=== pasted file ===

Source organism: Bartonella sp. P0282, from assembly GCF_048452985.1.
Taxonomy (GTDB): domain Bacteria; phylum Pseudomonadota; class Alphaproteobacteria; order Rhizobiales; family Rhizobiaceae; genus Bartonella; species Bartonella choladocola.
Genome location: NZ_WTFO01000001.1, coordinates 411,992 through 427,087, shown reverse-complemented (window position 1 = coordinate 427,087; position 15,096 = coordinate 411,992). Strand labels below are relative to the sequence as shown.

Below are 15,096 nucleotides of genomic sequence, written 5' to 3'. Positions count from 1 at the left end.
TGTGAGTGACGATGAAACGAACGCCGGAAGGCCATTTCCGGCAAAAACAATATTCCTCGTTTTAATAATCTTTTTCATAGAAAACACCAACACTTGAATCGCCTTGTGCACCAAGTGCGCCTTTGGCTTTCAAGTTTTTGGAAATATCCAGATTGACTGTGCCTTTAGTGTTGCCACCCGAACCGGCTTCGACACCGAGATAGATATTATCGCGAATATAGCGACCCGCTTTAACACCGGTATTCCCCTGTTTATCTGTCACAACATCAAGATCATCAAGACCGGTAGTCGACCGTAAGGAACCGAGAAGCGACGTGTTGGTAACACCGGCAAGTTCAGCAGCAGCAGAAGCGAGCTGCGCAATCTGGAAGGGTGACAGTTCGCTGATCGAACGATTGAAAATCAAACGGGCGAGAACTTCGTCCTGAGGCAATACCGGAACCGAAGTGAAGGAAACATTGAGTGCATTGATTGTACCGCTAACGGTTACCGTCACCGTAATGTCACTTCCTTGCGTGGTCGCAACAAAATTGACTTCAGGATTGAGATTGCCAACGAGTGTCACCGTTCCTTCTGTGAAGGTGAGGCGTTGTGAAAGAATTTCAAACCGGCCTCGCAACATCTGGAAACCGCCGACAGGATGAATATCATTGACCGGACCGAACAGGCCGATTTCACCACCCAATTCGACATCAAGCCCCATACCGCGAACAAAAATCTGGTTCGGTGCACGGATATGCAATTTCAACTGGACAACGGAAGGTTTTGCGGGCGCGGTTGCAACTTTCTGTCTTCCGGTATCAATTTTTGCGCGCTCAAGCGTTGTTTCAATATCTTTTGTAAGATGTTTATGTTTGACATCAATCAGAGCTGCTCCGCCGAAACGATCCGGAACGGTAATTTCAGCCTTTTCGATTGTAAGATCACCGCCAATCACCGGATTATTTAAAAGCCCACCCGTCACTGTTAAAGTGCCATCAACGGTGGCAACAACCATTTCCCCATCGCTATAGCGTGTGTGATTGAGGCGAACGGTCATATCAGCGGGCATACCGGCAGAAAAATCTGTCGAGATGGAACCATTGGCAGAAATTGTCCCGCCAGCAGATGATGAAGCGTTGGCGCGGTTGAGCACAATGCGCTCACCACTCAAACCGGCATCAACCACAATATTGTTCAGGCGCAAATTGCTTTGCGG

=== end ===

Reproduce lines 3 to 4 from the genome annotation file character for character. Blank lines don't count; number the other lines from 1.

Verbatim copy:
Genome location: NZ_WTFO01000001.1, coordinates 411,992 through 427,087, shown reverse-complemented (window position 1 = coordinate 427,087; position 15,096 = coordinate 411,992). Strand labels below are relative to the sequence as shown.

Below are 15,096 nucleotides of genomic sequence, written 5' to 3'. Positions count from 1 at the left end.